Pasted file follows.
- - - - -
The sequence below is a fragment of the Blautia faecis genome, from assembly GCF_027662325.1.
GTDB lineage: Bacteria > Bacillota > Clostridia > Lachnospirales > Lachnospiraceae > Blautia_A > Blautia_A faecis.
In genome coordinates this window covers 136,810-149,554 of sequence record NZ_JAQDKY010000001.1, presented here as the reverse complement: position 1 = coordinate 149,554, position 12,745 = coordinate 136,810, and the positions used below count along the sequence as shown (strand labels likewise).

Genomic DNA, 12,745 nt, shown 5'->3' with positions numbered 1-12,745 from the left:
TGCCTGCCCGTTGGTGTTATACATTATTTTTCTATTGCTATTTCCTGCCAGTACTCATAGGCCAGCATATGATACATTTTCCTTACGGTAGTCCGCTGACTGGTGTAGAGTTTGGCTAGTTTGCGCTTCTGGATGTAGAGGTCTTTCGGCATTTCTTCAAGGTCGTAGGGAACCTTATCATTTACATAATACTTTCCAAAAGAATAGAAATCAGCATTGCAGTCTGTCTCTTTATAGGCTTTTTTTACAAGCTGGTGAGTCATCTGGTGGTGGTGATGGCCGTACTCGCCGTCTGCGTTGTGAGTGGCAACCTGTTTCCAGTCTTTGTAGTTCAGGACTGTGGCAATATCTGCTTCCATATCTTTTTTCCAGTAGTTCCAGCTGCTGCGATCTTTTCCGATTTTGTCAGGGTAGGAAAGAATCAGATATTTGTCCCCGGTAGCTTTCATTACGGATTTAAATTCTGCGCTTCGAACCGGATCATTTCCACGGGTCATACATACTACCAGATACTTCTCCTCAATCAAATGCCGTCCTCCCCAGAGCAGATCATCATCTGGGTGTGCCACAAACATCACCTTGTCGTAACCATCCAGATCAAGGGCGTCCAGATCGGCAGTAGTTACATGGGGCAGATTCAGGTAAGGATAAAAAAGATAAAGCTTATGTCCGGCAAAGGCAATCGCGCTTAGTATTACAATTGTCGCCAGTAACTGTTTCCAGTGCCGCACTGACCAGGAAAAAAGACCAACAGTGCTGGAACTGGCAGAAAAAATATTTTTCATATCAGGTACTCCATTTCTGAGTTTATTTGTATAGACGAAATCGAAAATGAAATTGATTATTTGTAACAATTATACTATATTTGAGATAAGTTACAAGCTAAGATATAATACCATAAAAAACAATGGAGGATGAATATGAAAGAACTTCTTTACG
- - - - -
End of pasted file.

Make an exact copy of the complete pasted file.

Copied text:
The sequence below is a fragment of the Blautia faecis genome, from assembly GCF_027662325.1.
GTDB lineage: Bacteria > Bacillota > Clostridia > Lachnospirales > Lachnospiraceae > Blautia_A > Blautia_A faecis.
In genome coordinates this window covers 136,810-149,554 of sequence record NZ_JAQDKY010000001.1, presented here as the reverse complement: position 1 = coordinate 149,554, position 12,745 = coordinate 136,810, and the positions used below count along the sequence as shown (strand labels likewise).

Genomic DNA, 12,745 nt, shown 5'->3' with positions numbered 1-12,745 from the left:
TGCCTGCCCGTTGGTGTTATACATTATTTTTCTATTGCTATTTCCTGCCAGTACTCATAGGCCAGCATATGATACATTTTCCTTACGGTAGTCCGCTGACTGGTGTAGAGTTTGGCTAGTTTGCGCTTCTGGATGTAGAGGTCTTTCGGCATTTCTTCAAGGTCGTAGGGAACCTTATCATTTACATAATACTTTCCAAAAGAATAGAAATCAGCATTGCAGTCTGTCTCTTTATAGGCTTTTTTTACAAGCTGGTGAGTCATCTGGTGGTGGTGATGGCCGTACTCGCCGTCTGCGTTGTGAGTGGCAACCTGTTTCCAGTCTTTGTAGTTCAGGACTGTGGCAATATCTGCTTCCATATCTTTTTTCCAGTAGTTCCAGCTGCTGCGATCTTTTCCGATTTTGTCAGGGTAGGAAAGAATCAGATATTTGTCCCCGGTAGCTTTCATTACGGATTTAAATTCTGCGCTTCGAACCGGATCATTTCCACGGGTCATACATACTACCAGATACTTCTCCTCAATCAAATGCCGTCCTCCCCAGAGCAGATCATCATCTGGGTGTGCCACAAACATCACCTTGTCGTAACCATCCAGATCAAGGGCGTCCAGATCGGCAGTAGTTACATGGGGCAGATTCAGGTAAGGATAAAAAAGATAAAGCTTATGTCCGGCAAAGGCAATCGCGCTTAGTATTACAATTGTCGCCAGTAACTGTTTCCAGTGCCGCACTGACCAGGAAAAAAGACCAACAGTGCTGGAACTGGCAGAAAAAATATTTTTCATATCAGGTACTCCATTTCTGAGTTTATTTGTATAGACGAAATCGAAAATGAAATTGATTATTTGTAACAATTATACTATATTTGAGATAAGTTACAAGCTAAGATATAATACCATAAAAAACAATGGAGGATGAATATGAAAGAACTTCTTTACG